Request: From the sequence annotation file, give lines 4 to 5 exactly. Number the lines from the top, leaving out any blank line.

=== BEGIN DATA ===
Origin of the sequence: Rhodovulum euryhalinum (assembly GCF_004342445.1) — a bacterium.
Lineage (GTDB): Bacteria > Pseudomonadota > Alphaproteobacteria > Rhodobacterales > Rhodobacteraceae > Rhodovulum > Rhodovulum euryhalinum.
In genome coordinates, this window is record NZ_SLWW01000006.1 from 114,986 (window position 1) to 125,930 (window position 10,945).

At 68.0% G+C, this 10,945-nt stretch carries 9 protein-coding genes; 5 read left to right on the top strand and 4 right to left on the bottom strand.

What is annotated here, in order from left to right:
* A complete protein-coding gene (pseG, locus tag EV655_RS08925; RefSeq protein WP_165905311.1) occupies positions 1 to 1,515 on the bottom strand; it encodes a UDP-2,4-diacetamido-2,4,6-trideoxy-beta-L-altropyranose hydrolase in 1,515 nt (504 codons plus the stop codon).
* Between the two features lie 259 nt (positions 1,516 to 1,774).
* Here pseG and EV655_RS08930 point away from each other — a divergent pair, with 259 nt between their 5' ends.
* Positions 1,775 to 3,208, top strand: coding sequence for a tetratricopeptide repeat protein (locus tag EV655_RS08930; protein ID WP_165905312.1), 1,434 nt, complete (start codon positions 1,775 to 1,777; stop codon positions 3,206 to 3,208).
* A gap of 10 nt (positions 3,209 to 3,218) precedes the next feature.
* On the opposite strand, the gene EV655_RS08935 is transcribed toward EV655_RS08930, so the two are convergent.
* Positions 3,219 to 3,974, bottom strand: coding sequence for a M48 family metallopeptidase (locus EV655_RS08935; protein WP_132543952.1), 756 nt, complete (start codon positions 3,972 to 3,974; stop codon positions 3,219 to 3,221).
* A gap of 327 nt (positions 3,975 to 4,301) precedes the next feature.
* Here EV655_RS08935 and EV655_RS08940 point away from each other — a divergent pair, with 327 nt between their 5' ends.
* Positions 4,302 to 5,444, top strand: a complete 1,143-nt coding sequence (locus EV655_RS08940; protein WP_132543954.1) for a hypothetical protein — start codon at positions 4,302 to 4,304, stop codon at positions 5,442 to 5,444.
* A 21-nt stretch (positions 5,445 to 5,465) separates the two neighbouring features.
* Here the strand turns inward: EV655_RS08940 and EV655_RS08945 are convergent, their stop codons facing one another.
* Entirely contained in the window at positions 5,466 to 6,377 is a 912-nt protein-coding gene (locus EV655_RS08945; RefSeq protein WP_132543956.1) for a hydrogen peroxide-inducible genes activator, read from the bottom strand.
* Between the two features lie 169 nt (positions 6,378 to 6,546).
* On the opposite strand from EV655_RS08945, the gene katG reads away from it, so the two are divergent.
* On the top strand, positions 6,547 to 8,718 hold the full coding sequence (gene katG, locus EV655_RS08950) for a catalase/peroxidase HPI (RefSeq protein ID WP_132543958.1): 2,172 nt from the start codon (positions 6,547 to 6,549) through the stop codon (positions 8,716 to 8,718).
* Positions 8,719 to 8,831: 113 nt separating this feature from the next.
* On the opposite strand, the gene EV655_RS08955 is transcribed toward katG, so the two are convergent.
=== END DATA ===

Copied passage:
At 68.0% G+C, this 10,945-nt stretch carries 9 protein-coding genes; 5 read left to right on the top strand and 4 right to left on the bottom strand.

What is annotated here, in order from left to right: